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Home>Daily Capital>Retirement Planning>Retirement Lessons Learned From Botching Savings Early In My Career

Retirement Lessons Learned From Botching Savings Early In My Career

Key Takeaways
  • Starting saving for retirement the moment you turn your tassel at graduation.
  • If your company has a 401k matching program, make sure to check for new terms every year.
  • When you get promoted, up your retirement contributions right away.

As we start, grow, and end our careers, our focus shifts toward different goals. Unfortunately, during many career stages, retirement planning isn’t on the forefront of our list. As someone who has botched the early stage of my career, I can tell you how important a solid retirement plan can truly be.

Taking the time to properly plan for retirement can be the difference between living comfortably or having to extend your working career well into your retirement years. What seems to get in the way of saving for retirement?

Cars, debt, houses, children, marriage, and other life stages can muddy the retirement plan waters a bit. We like to focus on immediate goals and forget about long-term planning. Just ask Millennials (I am one)! Do you even know how much you need to save?

As a Millennial, I’ve focused on the now. Getting a job, climbing the corporate ladder, pushing for promotions, and using any and all money to pay down my consumer debt. I also focused on starting my family and finding a nice house we can call home. I’ve focused my time and energy on chasing the “American Dream,” but at the expense of my retirement savings.

Now, I’m playing catch up and it hurts.

At every career stage, your finances change and so do your options for what to do with your money. I’ve had just about every type of employment status on my tax papers and can tell you from experience how important it is to keep saving aggressively for retirement – whether you are just starting out, are a corporate veteran, have just received a promotion, or are striking out on your own.

Turning Your Tassel and Procuring a Job

I had it pretty good when I graduated college. When I turned my tassel, I already had a job lined up and started a week after graduation. My first job didn’t have a generous benefits package, so it wasn’t my focus.

When you’re a broke college student, earning $36,000 right out of college sounds awesome. That paycheck was my only focus.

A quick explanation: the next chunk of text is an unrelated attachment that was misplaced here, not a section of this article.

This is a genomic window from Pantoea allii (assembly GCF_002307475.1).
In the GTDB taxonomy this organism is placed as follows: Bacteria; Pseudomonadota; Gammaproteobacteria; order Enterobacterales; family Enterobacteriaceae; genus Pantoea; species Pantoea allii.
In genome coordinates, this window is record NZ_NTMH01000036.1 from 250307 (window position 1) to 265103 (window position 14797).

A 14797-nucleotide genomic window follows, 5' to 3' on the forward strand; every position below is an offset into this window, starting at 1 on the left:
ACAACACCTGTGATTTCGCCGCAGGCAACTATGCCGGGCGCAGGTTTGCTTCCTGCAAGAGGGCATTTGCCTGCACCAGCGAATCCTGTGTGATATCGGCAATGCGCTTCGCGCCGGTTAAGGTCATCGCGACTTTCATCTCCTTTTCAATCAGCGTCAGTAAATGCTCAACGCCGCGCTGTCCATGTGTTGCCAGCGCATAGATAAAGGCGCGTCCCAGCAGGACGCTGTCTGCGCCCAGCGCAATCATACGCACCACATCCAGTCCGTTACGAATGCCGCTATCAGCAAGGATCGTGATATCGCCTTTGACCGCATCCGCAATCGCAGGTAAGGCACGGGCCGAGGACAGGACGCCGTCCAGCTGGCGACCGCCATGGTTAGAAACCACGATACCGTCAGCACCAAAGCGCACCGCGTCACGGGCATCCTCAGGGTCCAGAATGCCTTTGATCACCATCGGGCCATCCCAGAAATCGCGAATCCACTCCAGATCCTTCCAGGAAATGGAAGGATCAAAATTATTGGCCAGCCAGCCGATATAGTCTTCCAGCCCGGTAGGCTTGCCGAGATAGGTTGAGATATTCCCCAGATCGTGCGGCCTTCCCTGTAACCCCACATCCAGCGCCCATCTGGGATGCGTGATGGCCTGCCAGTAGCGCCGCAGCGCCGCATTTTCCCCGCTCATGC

It wasn’t until my second job a year later, when I received better benefits and a retirement plan. Unfortunately, I only focused on my immediate needs. These included buying a house, car, fun toys, and paying off a lot of consumer debt. I didn’t think I could spare another penny. Looking back, I was so wrong. I never learned about the power of compound interest and the advantage of having time on my side.

When you first step into your career, look at the retirement plan offered by your employer. This is very important because if you don’t focus on saving anything in the beginning, you’re putting yourself behind the curve from the start. Compound interest is friendly to those with time. It’s what you have more of starting out. Just check out this chart to get a picture of the true power.

In a dream world, you would start your job and max out your retirement savings. Since the pension has almost gone away for most workers, we are responsible for our retirement savings. Many Millennials don’t think Social Security is going to be around to help, yet don’t really save much in our retirement accounts. We tend to focus our time and money on taking care of right now.

This was my mistake and I’m still working to correct it. If I would have just put away 1% of my paycheck back then, I’d be much better off now. That small percentage would have at least been matched by my employer and it would’ve had more time to compound.

So, You’ve Been Promoted

Congratulations! It feels great when your work is appreciated, but it’s even better when that promotion brings more money. What should you do with the influx of extra cash? Instead of using that new money to increase your living space or get a bigger car, it’s a perfect time to focus more on your retirement savings or savings in general.

Promotions are great times to ask yourself: Am I contributing enough? Can I increase my contribution and max out each account? Can I add a new retirement account? I have a 401k, but can I add a Roth IRA to help diversify my retirement portfolio?

Your new position and pay increase is the perfect time to use the free and award-winning Personal Capital Retirement Planner feature in our app to give you a better picture of where you are and where you should be. It’s important to see both sides of your retirement story. We can’t change the past, but that extra money can help you considerably in the future.

Don’t Get Complacent